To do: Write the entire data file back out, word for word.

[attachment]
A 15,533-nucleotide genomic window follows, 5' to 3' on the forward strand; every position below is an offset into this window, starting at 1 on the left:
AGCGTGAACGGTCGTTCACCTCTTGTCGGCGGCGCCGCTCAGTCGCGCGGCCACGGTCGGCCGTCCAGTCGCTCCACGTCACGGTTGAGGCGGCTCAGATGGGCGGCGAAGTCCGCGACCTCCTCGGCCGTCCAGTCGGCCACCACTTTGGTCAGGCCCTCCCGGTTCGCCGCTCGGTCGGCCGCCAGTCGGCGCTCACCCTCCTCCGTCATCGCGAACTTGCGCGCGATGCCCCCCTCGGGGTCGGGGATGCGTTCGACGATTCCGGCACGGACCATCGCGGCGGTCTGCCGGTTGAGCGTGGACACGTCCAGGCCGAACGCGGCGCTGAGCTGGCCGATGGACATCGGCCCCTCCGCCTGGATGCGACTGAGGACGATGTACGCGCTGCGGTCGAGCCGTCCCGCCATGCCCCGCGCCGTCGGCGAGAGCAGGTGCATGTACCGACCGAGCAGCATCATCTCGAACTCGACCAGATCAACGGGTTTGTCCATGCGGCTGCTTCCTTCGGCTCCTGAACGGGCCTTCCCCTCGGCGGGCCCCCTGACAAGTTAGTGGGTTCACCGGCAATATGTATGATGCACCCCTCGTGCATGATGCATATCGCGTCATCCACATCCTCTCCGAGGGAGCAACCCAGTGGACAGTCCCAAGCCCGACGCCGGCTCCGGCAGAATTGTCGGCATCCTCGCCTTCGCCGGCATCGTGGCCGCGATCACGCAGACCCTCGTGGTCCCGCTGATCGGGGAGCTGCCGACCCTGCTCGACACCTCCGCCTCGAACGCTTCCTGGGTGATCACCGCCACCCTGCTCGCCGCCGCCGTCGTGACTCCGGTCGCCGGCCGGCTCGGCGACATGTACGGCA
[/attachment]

A 15,533-nucleotide genomic window follows, 5' to 3' on the forward strand; every position below is an offset into this window, starting at 1 on the left:
AGCGTGAACGGTCGTTCACCTCTTGTCGGCGGCGCCGCTCAGTCGCGCGGCCACGGTCGGCCGTCCAGTCGCTCCACGTCACGGTTGAGGCGGCTCAGATGGGCGGCGAAGTCCGCGACCTCCTCGGCCGTCCAGTCGGCCACCACTTTGGTCAGGCCCTCCCGGTTCGCCGCTCGGTCGGCCGCCAGTCGGCGCTCACCCTCCTCCGTCATCGCGAACTTGCGCGCGATGCCCCCCTCGGGGTCGGGGATGCGTTCGACGATTCCGGCACGGACCATCGCGGCGGTCTGCCGGTTGAGCGTGGACACGTCCAGGCCGAACGCGGCGCTGAGCTGGCCGATGGACATCGGCCCCTCCGCCTGGATGCGACTGAGGACGATGTACGCGCTGCGGTCGAGCCGTCCCGCCATGCCCCGCGCCGTCGGCGAGAGCAGGTGCATGTACCGACCGAGCAGCATCATCTCGAACTCGACCAGATCAACGGGTTTGTCCATGCGGCTGCTTCCTTCGGCTCCTGAACGGGCCTTCCCCTCGGCGGGCCCCCTGACAAGTTAGTGGGTTCACCGGCAATATGTATGATGCACCCCTCGTGCATGATGCATATCGCGTCATCCACATCCTCTCCGAGGGAGCAACCCAGTGGACAGTCCCAAGCCCGACGCCGGCTCCGGCAGAATTGTCGGCATCCTCGCCTTCGCCGGCATCGTGGCCGCGATCACGCAGACCCTCGTGGTCCCGCTGATCGGGGAGCTGCCGACCCTGCTCGACACCTCCGCCTCGAACGCTTCCTGGGTGATCACCGCCACCCTGCTCGCCGCCGCCGTCGTGACTCCGGTCGCCGGCCGGCTCGGCGACATGTACGGCA